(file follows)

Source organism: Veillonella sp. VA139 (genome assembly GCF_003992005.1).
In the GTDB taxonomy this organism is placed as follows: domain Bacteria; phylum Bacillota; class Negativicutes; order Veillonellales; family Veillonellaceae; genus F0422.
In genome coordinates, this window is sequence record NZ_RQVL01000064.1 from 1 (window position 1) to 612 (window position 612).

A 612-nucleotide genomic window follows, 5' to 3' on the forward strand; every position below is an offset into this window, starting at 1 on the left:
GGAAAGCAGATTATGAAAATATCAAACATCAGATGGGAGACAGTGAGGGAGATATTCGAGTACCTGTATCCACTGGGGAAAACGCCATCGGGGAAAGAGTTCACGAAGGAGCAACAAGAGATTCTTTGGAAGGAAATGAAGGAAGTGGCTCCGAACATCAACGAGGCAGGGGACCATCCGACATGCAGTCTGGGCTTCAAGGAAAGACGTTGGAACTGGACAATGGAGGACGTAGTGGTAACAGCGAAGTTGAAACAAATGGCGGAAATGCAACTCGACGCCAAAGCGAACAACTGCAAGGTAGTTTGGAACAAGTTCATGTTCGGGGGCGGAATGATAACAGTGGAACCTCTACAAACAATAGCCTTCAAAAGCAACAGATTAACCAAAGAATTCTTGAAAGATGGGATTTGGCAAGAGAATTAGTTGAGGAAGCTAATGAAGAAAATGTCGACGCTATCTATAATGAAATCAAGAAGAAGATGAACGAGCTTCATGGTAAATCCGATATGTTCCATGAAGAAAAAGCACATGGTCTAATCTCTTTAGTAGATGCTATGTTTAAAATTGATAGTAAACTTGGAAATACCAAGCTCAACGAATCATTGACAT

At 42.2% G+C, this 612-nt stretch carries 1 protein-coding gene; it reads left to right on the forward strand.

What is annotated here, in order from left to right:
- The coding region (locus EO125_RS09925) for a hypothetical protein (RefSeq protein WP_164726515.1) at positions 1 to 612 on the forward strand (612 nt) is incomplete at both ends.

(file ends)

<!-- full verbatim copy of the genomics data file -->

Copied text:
Source organism: Veillonella sp. VA139 (genome assembly GCF_003992005.1).
In the GTDB taxonomy this organism is placed as follows: domain Bacteria; phylum Bacillota; class Negativicutes; order Veillonellales; family Veillonellaceae; genus F0422.
In genome coordinates, this window is sequence record NZ_RQVL01000064.1 from 1 (window position 1) to 612 (window position 612).

A 612-nucleotide genomic window follows, 5' to 3' on the forward strand; every position below is an offset into this window, starting at 1 on the left:
GGAAAGCAGATTATGAAAATATCAAACATCAGATGGGAGACAGTGAGGGAGATATTCGAGTACCTGTATCCACTGGGGAAAACGCCATCGGGGAAAGAGTTCACGAAGGAGCAACAAGAGATTCTTTGGAAGGAAATGAAGGAAGTGGCTCCGAACATCAACGAGGCAGGGGACCATCCGACATGCAGTCTGGGCTTCAAGGAAAGACGTTGGAACTGGACAATGGAGGACGTAGTGGTAACAGCGAAGTTGAAACAAATGGCGGAAATGCAACTCGACGCCAAAGCGAACAACTGCAAGGTAGTTTGGAACAAGTTCATGTTCGGGGGCGGAATGATAACAGTGGAACCTCTACAAACAATAGCCTTCAAAAGCAACAGATTAACCAAAGAATTCTTGAAAGATGGGATTTGGCAAGAGAATTAGTTGAGGAAGCTAATGAAGAAAATGTCGACGCTATCTATAATGAAATCAAGAAGAAGATGAACGAGCTTCATGGTAAATCCGATATGTTCCATGAAGAAAAAGCACATGGTCTAATCTCTTTAGTAGATGCTATGTTTAAAATTGATAGTAAACTTGGAAATACCAAGCTCAACGAATCATTGACAT

At 42.2% G+C, this 612-nt stretch carries 1 protein-coding gene; it reads left to right on the forward strand.

What is annotated here, in order from left to right:
- The coding region (locus EO125_RS09925) for a hypothetical protein (RefSeq protein WP_164726515.1) at positions 1 to 612 on the forward strand (612 nt) is incomplete at both ends.